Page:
So this is always the major hangup to starting a new off-season event. Costs and venues can be arranged on your own but without a real field (and electronics), it will be very hard to have a successful event. Your three options really come down to borrowing (or renting) from a district that is willing to ship to you, renting from AndyMark, or ‘renting’ from FIRST.

FIRST does not charge for using a field, but you have to provide insurance and the transportation from FIRST to you and back, in a timely fashion. Sometimes FIRST may have a field stored in a location closer to you than NH, or being used by another event that may share the transport costs and logistics with you.
If you rent from AndyMark there is a base fee, plus their transport fee, and additional fees for services that can be provided for your convenience such as consumables.
If you find a district that is willing to send you a field, that will be between them and you on costs, liability, transport, and consumables.

Once you figure out the source for your field, next requirement are the consumables. FIRST does not typically provide carpet, floor covers, a practice field, extra hardware, game pieces, tape, zip ties, tools, signage, etc.! If you go through AndyMark you can rent a carpet and buy the consumables from them. I would suggest if you start planning now for a 2020 event, ask your local regional planning committees next year what they are doing with the carpet after the regional event, usually if no one has claimed it yet, they will give it to your team in return for helping disassemble the field after the final awards ceremony. FIRST does have a listing in their Off-Season planning page, of the quantity of consumables suggested per event.

Another requirement from FIRST is for an FTA, certified for that year, to be present from set up to tear down, if you would like to use the electronics and FMS. Typically if you use an FTA from outside the immediate area, it is expected you would cover their travel and lodging, and compensate them for their time. FIRST can provide a list of FTA’s available from your area. AndyMark also has FTA’s on staff that they will provide for an additional cost.

My last suggestion in relation to the field is about set up and tare down. In addition to an FTA to manage the unpacking, set up, tare down, and repacking; it is imperative to have a crew to help set up that is familiar with the procedure and that specific years field, to make it all go smoothly. You do not want to have only the FTA being familiar with the field construction because then they will have to supervise every step to make sure it is all done correctly, which becomes laborious and time consuming. You can have some “rookie” field builders involved, but you should have at least half a dozen well experienced field builders helping out.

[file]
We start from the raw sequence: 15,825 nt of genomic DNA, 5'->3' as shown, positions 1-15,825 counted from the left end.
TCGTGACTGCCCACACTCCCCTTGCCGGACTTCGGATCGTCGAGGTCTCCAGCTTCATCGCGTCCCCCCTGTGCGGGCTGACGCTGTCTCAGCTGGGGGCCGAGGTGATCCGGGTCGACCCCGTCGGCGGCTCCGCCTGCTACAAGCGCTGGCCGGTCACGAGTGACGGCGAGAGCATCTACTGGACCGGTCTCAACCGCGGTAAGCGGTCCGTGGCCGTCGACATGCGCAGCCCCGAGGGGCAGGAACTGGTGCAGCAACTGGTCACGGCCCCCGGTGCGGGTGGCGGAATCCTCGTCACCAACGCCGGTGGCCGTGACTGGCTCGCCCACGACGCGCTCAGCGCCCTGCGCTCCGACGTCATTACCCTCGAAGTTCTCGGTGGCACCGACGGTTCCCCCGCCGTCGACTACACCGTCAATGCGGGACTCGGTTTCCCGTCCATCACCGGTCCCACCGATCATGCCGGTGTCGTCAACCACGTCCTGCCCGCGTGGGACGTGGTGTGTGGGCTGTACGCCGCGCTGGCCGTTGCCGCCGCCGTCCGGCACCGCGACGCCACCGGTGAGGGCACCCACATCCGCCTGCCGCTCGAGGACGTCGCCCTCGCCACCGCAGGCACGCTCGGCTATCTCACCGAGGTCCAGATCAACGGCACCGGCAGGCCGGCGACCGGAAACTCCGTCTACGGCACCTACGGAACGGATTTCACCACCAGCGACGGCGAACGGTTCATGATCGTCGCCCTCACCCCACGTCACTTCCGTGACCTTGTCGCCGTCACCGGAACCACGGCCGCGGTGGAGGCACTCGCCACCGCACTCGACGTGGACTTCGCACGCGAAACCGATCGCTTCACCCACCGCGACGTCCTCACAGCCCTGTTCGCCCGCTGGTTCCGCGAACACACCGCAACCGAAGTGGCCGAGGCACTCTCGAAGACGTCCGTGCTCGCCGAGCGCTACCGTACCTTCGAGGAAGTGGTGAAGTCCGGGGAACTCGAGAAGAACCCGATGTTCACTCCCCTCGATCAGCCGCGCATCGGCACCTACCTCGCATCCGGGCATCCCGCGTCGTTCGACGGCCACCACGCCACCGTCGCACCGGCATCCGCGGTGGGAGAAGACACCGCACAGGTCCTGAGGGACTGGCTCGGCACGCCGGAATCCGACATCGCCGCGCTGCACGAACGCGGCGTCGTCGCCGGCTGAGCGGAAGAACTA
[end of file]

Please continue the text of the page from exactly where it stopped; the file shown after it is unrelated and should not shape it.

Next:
Good luck and feel free to reply or pm me with questions.

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Small correction: You do not have to rent an AndyMark FTA, but if you use field electronics (as any event beyond a goofing-around demo should) you must have an FTA. The last two years at SCRIW, we’ve used Juan Chong from North Carolina and had Jeff Taylor (who is a beast, but is not an FTA) drive the field down from Indiana.

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You may consider running an off-season event that isn’t last year’s FRC game - this will help with your teams resources, time, and space. My former team hosts 3 fall “events,” might want to check them out here:

another question, how much does renting a field cost in general?

We rent one from our “local” faction of FIRST. Full field everything included. I think it is about $1,500 plus we provided transportation before and after our event (about $1,200)

What are the major contributors to this number? Are they just a few things that take up the majority, or is does the cost just add up to that when it’s all said and done?

The lessons learned document from our inaugural event contains a sanitized version of our 2014 budget. Over the years we have had to spend less on durable materials, freeing up cash for other stuff that has raised the quality of the event.

I am interested what pushes it from 2700 field rental and transports to over 10k. Assuming the facility rental is donated. I assume a few hundred to pay custodial staff. A few hundred in signage, printing, marketing, etc. Hotel and travel for staff maybe $1000. Awards no more than a couple hundred. Staff t-shirts maybe $600. Catering could be a ??. Then a few hundred in incidentals.

Putting number I am in the 5-7 range. Am I missing something big. Maybe if you pay rent and all the cost for the facility it would top 10k.

Edit: saw Nate’s reply. Thanks. Other items were insurance and carpets. Some estimates were low like Security and awards.

Another approach would be to take the sample budget from the District Event Planning Guide and zero out the items that aren’t relevant to your offseason. I’d recommend this as an exercise during early planning